MA, writer, professional story analyst who has worked on both studio features and independent movies for over 2 decades, for companies such as Disney, HBO, Miramax, Dreamworks SKG, Warner Bros., 20th Century Fox, and Amazon Studios. Ms. Marciniak also produced programming for National Public Radio and C-SPAN and oversaw the Los Angeles Downtown Film Festival.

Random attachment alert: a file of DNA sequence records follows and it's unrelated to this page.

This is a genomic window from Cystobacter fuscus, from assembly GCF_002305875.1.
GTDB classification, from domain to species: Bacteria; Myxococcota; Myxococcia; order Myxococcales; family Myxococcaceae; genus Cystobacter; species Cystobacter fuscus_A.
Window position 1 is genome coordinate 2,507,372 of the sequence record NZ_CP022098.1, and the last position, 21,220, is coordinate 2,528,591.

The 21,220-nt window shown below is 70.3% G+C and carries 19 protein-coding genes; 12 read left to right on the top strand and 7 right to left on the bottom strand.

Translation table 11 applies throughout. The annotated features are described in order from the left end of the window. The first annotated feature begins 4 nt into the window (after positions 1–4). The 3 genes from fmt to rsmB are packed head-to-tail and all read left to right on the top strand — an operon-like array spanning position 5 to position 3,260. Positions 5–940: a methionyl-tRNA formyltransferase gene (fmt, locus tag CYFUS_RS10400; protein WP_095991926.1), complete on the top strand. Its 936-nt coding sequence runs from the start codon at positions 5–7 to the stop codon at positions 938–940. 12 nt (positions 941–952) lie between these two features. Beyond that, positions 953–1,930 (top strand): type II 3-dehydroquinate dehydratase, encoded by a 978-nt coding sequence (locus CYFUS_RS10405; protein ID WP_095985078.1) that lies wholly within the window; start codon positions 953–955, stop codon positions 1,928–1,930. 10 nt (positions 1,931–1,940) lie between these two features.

As a professional story analyst for over 20 years, working for both the studios and in independent film, I have analyzed well over 10,000 screenplays. And I have witnessed over and over what works and what doesn’t. Story analysts (also called readers) can see the red flags coming down the pike — in the average screenplay they can tell what will happen, when it will happen and who will do it. One of the biggest reasons why story analysts give most screenplays a pass is that they are pale, cookie-cutter imitations of movies we’ve seen (perhaps a dozen times) before. Screenwriting is both an art and a craft. It entails letting your own original voice come out to create a compelling story and memorable characters. It also entails following some rules that seem blatant to story analysts but that are missed by most screenwriters. I love artistry that is given form through structure. Let’s explore what that means in this class.
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